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More of the cloud

By Jean-Claude Elias - Feb 18,2016 - Last updated at Feb 18,2016

What we have seen so far from cloud computing may be only the tip of the iceberg. The best — or the worst, depending on how you see it — is yet to come.

Cloud computing is but another word for having your files stored on an Internet server and not on your machine’s actual disk, memory or local network server, and for running programmes that also are installed on the Internet, your machine merely accessing them there, when needed.

The push to use more of it continues unabated and International Data Corporation, the Web’s most trusted IT market analyst company, forecasts an increase approaching a big 20 per cent this year, with the cloud market value exceeding $140 billion three years from now. Without surprise, Amazon, Microsoft and Google carve out themselves the lion’s share.

Already several applications and services work only in the cloud. All the new versions of Adobe’s celebrated Photoshop, Illustrator and InDesign software are now exclusively cloud-based. GoDaddy, a leading hosting service for websites and e-mail, has discontinued its “simple” e-mail hosting subscriptions and instead offers cloud-based Microsoft Office 365 service with integrated e-mail, whether you like it or not. BitDefender, one of the three major anti-virus providers in the world, has also stopped supplying traditional software installation for the business versions of its products — they want you to do everything in the cloud. The list goes on and on.

At this point, or perhaps by the end of 2016 or early 2017, the question won’t be anymore “do you want to work in the cloud” but rather “do you want to use IT at all”. Little choice will be left; and whether to trust the cloud or not will become irrelevant.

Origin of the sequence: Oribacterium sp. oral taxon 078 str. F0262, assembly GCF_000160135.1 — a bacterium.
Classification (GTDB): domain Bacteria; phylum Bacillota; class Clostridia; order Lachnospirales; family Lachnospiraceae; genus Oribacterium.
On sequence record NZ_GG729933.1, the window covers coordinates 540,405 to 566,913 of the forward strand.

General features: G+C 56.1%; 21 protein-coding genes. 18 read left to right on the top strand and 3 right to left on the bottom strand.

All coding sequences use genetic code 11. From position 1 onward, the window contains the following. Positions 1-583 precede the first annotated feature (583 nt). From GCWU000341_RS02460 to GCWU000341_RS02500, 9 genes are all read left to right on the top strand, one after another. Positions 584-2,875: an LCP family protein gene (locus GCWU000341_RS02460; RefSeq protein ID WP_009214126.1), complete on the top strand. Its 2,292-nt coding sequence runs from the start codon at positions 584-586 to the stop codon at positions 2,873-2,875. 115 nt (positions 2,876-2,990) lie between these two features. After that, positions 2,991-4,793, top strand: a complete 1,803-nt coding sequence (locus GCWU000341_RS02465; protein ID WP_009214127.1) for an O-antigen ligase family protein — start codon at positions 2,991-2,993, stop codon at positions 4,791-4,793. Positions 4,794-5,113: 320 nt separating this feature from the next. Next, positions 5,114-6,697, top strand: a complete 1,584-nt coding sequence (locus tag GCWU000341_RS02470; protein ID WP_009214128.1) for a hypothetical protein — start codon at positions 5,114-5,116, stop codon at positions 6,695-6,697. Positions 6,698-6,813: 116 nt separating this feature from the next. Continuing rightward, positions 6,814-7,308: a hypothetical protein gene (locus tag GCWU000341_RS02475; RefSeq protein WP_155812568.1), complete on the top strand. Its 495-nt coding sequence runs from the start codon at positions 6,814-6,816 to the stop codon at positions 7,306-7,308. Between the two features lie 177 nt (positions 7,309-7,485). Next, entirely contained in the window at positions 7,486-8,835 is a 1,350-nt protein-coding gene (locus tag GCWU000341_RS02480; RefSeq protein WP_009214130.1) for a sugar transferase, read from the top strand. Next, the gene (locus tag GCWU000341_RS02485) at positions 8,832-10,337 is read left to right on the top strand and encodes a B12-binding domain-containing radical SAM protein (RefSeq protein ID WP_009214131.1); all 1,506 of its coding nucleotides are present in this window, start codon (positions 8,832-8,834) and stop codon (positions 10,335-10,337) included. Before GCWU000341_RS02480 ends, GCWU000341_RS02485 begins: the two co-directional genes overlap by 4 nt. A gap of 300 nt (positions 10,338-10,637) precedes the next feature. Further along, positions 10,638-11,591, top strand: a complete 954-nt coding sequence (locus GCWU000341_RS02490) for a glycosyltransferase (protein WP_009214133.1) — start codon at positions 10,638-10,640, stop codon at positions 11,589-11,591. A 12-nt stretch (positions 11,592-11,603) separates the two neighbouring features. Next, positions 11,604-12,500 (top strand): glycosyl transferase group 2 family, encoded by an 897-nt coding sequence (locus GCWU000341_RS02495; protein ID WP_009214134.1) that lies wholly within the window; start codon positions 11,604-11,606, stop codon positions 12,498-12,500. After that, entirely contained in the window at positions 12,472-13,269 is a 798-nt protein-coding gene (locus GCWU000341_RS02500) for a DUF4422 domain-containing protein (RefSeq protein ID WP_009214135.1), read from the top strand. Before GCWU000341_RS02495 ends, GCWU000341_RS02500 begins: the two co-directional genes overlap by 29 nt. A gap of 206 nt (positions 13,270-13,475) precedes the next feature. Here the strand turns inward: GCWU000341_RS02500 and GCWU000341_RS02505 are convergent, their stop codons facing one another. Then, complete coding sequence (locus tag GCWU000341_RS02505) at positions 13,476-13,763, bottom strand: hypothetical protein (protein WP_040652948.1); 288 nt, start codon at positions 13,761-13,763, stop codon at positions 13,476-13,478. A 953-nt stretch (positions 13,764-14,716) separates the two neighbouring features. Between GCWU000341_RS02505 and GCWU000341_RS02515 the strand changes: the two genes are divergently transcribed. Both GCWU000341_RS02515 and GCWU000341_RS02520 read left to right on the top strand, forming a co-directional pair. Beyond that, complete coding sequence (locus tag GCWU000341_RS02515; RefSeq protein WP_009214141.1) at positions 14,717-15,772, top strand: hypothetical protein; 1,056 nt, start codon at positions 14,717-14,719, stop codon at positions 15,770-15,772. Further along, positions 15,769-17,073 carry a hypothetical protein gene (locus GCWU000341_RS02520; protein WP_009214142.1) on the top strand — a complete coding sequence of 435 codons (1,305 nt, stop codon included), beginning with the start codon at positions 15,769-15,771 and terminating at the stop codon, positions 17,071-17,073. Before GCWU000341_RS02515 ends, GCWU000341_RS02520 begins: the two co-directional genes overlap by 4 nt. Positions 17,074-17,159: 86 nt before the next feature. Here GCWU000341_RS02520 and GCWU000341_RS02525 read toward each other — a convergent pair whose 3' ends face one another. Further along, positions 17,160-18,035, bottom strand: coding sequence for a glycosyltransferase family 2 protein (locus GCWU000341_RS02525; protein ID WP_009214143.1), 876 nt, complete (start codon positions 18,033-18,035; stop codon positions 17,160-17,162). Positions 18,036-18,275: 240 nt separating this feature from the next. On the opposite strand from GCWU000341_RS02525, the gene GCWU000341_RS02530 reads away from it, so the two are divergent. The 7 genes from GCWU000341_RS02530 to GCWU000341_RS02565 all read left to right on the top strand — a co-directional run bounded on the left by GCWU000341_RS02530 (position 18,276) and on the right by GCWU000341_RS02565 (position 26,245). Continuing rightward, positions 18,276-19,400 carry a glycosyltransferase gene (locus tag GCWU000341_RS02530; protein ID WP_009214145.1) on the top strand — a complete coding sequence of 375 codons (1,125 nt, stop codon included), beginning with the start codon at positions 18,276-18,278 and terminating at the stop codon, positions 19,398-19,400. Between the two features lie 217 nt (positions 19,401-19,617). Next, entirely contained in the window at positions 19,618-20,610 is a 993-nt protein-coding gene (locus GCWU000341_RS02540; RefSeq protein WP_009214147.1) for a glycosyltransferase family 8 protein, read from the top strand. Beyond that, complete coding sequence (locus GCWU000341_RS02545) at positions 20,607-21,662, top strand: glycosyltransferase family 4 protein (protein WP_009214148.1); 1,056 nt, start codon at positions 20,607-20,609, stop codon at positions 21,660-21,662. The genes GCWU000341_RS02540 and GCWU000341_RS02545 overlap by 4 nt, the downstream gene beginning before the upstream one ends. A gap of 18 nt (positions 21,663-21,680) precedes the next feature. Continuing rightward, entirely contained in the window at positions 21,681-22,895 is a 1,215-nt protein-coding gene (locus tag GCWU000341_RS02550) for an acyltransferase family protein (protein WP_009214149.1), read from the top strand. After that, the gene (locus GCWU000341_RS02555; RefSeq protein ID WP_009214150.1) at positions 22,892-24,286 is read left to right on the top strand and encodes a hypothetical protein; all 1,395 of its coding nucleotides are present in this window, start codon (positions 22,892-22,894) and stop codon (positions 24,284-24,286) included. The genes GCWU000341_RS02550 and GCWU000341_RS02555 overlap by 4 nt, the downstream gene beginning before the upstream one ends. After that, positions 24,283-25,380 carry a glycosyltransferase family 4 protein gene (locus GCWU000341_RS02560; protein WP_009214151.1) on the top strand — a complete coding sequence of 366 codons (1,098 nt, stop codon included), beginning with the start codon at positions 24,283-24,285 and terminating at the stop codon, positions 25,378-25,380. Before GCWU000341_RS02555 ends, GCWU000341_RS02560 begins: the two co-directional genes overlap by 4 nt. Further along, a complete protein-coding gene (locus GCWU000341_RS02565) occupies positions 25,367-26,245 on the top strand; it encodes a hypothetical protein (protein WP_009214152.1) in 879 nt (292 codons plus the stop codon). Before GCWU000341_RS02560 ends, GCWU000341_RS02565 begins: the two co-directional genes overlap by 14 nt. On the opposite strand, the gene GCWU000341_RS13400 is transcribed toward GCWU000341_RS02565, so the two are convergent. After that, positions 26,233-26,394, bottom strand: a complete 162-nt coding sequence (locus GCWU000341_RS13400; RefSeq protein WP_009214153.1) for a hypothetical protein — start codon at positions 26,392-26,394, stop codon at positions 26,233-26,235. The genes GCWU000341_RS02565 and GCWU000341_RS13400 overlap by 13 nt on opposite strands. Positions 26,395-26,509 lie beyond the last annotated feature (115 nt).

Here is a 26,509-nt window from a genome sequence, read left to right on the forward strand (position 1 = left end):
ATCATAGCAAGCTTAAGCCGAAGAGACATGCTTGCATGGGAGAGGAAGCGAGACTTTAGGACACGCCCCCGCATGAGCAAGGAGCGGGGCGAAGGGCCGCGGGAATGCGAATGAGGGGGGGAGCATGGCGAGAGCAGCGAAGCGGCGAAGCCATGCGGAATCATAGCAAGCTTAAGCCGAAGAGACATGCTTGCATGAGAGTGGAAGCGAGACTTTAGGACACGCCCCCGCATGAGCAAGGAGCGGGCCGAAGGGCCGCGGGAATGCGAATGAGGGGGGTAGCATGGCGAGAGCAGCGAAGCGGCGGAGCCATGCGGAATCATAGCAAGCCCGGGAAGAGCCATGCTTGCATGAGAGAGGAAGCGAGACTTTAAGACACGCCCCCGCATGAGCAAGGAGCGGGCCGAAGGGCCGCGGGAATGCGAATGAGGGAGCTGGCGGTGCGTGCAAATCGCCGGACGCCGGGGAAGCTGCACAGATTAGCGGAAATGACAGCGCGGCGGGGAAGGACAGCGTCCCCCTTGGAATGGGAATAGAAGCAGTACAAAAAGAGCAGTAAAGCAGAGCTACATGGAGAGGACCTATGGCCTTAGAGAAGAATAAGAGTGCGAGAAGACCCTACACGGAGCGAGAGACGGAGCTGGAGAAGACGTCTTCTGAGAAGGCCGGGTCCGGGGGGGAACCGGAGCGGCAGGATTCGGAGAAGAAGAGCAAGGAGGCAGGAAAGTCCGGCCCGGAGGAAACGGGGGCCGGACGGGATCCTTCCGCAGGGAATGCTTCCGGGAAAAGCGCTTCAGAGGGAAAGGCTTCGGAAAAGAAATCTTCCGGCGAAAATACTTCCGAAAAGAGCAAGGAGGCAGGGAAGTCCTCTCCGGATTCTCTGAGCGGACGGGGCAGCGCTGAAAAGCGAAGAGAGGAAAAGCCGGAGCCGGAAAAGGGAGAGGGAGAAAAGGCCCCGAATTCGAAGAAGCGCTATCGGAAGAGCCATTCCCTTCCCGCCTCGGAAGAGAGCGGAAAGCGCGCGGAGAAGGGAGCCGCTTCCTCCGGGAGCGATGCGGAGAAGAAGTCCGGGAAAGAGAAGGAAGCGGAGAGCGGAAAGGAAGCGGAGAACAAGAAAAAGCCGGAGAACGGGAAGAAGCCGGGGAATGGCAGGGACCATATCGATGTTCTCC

Online banking is one of the cloud’s various aspects, probably one of the most convincing too. The Web services that banks propose today go well beyond simple account balance checking and money transfers. Most banking institutions in Jordan now offer the very convenient E-FawateerCom online payment system that covers a comprehensive range of bills and subscriptions, from electricity, water and telephone, to traffic tickets, charities, some universities, Greater Amman Municipality licences, and last but not least, the Social Security Corporation. E-FawateerCom translates from Arabic as “E-YourBills”. In terms of time and transportation cost, the savings that all these online payments allow you to make cannot be overestimated.

Studies now abound that analyse the benefits of cloud computing, with improved collaboration being a major one. Indeed, having documents and data instantly accessible and synchronised between several users who may be scattered anywhere in the world, thanks to the fact that data is stored and shared somewhere on a Web server, is priceless.


Drawbacks? Yes of course there are quite a few and we all know them, with the most obvious one being a weak, slow or unreliable connection to the Internet. Data confidentiality and privacy? We’ve almost given up on this, however sensitive the issue may be, and we are willing to live with the lack of it and whatever the consequences. In any case, the way things are going, in a couple of years there will be very few of us brave enough to swim against the tide.

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